full height of the tramway or by an automatic deflection of their motion and with no appreciable loss of speed the buckets may be caused to descend and discharge their contents at any point below the tramway.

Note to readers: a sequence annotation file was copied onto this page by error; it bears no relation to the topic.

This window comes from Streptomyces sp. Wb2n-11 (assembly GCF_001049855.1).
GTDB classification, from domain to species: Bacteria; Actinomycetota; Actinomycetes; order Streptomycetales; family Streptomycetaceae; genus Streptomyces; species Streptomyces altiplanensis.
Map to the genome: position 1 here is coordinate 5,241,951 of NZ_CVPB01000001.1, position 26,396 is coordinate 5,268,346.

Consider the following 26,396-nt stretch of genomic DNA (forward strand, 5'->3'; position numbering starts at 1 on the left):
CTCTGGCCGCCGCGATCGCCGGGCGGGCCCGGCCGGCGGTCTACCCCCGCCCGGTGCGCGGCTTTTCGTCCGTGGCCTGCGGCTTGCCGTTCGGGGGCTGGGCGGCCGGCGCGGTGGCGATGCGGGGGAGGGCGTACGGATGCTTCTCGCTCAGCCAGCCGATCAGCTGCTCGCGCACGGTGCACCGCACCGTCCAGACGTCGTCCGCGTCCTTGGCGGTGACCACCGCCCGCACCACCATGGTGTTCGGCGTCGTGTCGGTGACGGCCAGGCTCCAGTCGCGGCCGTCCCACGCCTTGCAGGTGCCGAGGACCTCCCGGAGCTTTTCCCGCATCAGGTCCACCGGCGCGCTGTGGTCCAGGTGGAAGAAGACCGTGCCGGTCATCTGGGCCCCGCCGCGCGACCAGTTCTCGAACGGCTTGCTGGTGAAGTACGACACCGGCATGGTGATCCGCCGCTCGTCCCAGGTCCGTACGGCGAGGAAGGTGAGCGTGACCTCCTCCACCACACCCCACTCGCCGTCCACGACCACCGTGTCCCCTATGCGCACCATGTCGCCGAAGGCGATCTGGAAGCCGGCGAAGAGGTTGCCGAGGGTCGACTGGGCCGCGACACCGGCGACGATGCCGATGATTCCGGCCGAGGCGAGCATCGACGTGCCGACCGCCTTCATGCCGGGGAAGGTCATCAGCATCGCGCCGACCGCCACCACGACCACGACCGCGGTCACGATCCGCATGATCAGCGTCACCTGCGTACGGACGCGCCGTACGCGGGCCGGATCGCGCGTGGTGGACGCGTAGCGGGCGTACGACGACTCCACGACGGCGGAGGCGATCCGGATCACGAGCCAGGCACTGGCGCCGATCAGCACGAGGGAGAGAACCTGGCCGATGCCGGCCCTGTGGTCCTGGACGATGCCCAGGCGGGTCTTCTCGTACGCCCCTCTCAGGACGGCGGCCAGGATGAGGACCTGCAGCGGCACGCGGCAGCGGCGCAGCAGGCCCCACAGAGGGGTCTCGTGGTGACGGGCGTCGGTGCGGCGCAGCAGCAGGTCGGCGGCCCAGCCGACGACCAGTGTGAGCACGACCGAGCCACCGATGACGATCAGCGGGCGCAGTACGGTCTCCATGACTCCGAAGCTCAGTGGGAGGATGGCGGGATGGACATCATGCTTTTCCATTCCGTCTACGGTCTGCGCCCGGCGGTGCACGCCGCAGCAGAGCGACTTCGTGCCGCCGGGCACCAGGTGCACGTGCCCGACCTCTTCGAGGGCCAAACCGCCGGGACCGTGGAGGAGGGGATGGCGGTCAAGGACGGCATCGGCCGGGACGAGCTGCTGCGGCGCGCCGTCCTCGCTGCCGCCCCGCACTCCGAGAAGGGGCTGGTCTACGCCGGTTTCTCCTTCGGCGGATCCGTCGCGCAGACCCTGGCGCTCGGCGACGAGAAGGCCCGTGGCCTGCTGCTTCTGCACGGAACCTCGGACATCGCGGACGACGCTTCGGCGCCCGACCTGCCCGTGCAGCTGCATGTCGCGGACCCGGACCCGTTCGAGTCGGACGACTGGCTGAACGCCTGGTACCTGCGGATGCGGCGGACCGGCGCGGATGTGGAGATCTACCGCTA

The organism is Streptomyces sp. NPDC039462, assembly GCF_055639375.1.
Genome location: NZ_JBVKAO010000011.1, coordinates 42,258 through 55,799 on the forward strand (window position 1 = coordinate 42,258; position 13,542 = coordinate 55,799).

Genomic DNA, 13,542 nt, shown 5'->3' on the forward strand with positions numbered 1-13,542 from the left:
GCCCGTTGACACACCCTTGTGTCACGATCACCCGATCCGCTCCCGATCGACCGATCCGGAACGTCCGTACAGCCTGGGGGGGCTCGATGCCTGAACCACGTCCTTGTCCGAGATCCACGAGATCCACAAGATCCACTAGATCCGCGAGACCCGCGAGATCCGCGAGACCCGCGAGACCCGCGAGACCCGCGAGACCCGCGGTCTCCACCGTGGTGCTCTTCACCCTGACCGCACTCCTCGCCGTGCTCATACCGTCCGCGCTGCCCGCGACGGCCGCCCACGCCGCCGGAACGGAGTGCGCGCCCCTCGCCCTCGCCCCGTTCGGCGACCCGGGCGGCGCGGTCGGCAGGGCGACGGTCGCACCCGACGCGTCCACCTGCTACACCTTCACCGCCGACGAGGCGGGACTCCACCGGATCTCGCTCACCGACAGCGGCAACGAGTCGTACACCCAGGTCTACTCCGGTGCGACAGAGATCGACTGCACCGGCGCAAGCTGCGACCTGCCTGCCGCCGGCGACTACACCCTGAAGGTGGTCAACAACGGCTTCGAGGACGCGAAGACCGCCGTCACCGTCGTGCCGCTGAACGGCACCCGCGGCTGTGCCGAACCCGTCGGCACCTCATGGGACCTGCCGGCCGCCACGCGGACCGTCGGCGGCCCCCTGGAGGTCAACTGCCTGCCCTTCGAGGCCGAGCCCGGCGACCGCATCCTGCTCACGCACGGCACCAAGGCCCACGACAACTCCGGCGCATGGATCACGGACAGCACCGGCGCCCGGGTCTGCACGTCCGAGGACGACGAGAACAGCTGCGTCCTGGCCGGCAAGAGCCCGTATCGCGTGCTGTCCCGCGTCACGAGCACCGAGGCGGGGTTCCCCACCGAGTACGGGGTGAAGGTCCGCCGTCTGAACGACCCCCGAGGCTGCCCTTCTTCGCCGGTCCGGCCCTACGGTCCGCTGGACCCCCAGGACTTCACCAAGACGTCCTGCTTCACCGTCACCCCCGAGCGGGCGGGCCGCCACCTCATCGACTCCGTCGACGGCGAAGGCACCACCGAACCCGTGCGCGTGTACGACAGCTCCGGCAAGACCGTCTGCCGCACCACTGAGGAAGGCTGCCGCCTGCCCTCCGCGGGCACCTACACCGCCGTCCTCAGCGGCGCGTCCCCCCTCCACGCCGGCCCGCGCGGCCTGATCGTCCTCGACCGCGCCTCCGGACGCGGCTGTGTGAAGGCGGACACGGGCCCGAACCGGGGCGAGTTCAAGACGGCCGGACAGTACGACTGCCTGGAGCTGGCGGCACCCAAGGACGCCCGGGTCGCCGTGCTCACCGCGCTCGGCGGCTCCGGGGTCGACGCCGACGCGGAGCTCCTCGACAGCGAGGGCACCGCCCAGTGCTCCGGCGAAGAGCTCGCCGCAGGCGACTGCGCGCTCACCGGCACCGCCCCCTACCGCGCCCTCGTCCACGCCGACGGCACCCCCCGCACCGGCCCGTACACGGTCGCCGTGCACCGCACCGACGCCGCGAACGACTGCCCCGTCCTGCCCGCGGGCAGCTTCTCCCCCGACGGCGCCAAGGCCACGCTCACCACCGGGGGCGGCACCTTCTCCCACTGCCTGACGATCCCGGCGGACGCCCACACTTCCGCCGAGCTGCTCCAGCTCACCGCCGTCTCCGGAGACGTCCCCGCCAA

The bridge tramways are usually built in plants or groups of three or four bridges which may be supported on either single or double piers. The tramways are, as a rule, provided with hinged aprons designed to extend over the vessels and very frequently cantilever extensions are provided at the opposite end, so that the buckets are enabled to serve a space of 300 to 350 feet in width. The operation of the tub or bucket is effected by means of a wire cable connected with a drum in the engine room, and the engine is usually of the double cylinder type. The piers supporting a bridge tramway are on wheels, and it is thus possible to skew or move sideways the entire structure, in order to bring the bridges in line with the hatches of the vessel being unloaded. This type of machine hoists the bucket of ore from the hold of the vessel, conveys it to any desirable point on the tramway and automatically dumps the material on the dock or into waiting railroad cars.As indicating the capacity of the bridge tramway, it may be cited that a plant of three bridges will readily handle 1,200 tons of ore in a day of ten working hours, hoisting the material, conveying it a distance of 100 to 150 feet and dumping automatically. In the case of thetremen-